026a.jpg (48954 bytes) New York Architecture Images-Upper East Side

Milan House


Andrew J. Thomas


115 East 67th Street and 116 East 68th Street




Art Deco  


red brick


Apartment Building







This 11-story compound has a magnificent center garden that is partially visible from the canopied entrances. While there are other residential buildings with larger gardens, such as the Dakota, the Apthorp and the Belnord on the West Side, they are much larger structures.

The garden is by no means the only attraction here as the facades abound in fanciful decorative sculptures of rabbits, squirrels, owls, eagles, dogs and the like.

In their great book, "The A. I. A. Guide to New York City, Fourth Edition, The Classic Guide to New York's Architecture," (Three Rivers Press, 2000), Norval White and Elliot Wilensky provide the following commentary about this superb building:

"Two 11-story gems, complete with carved monsters, grotesques, and florid capital atop colonnettes, and wonderful multipaned casements. Thomas was an importer designer of enlightened apartment developments. The midblock Italian garden court between the wings, barely visible through the entry doors, is a dream."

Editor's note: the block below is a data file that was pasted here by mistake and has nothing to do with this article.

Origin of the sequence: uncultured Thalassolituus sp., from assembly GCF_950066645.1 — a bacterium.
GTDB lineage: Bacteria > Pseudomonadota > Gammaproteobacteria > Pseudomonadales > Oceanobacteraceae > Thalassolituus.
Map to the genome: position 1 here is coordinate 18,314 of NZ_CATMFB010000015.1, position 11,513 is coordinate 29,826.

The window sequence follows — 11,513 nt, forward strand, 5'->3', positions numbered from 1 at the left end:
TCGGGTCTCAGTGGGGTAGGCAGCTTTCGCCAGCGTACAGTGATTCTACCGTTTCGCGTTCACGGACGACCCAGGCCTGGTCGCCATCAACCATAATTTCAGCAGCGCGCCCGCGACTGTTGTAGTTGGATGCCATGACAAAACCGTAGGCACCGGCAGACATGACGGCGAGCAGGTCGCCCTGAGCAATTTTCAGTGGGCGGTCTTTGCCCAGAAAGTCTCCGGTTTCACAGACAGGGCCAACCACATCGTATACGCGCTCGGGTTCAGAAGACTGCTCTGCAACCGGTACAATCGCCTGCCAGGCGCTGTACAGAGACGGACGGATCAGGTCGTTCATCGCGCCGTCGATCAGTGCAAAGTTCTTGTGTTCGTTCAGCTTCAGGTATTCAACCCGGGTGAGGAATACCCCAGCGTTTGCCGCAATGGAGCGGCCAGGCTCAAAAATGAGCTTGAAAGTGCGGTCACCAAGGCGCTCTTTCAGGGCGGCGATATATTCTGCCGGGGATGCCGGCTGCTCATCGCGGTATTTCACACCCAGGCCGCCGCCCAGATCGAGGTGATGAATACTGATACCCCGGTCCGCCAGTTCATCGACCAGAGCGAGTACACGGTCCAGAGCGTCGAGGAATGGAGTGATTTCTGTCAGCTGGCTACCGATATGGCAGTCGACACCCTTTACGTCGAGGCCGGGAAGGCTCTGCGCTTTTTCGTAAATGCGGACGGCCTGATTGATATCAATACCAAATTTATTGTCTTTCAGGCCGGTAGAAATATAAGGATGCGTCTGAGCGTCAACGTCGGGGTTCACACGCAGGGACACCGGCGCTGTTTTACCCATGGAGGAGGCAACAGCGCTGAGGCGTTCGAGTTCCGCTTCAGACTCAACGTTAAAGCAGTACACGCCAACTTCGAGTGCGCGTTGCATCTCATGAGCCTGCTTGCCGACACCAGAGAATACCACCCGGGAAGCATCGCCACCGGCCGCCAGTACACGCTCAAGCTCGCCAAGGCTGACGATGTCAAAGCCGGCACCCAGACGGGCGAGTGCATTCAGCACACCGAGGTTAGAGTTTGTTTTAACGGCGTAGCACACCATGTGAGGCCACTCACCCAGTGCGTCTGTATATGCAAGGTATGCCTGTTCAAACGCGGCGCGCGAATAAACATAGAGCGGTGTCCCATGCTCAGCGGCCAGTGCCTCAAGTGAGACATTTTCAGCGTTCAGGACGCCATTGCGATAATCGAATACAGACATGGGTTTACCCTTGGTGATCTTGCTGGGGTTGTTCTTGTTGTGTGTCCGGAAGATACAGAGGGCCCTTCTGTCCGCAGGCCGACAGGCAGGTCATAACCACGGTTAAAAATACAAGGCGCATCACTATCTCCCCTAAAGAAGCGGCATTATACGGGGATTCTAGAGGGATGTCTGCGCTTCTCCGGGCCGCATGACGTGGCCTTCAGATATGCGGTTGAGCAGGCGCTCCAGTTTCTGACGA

The building's façade is red-brick to complete that of the 7th Regiment Armory that it faces across 67th Street. The 67th Street wing has 57 apartments. The building has a one-step-up, canopied entrance with sidewalk landscaping and a doorman and permits pets and protruding air-conditioners. It has no balconies, no health club and no sun deck.
  115 East 67th Street
Three-bed, 5.5-bath, 3,800-square-foot prewar co-op.
Asking: $2.5 million. Selling: $2.2 million.
Charges: $3,616; 25 percent tax-deductible.
Time on the market: six months.
WHERE ROCKEFELLERS USED TO REIGN. Building legend has it that venture capitalist Laurance Rockefeller once lived in this large duplex apartment. In Mr. Rockefeller’s day, apartments in the building were hard to come by. Now, with more and more Hunter College co-eds wandering about, it can be a little noisy inside, and this apartment’s prewar detailing has been all but lost. Upstairs, walls have been knocked down to create a double-sized master suite with a small office space with built-in furniture. Broker: Halstead Property Company (Ellen Goldberg); Brown Harris Stevens Residential Sales (Guida DeCarvalhosa).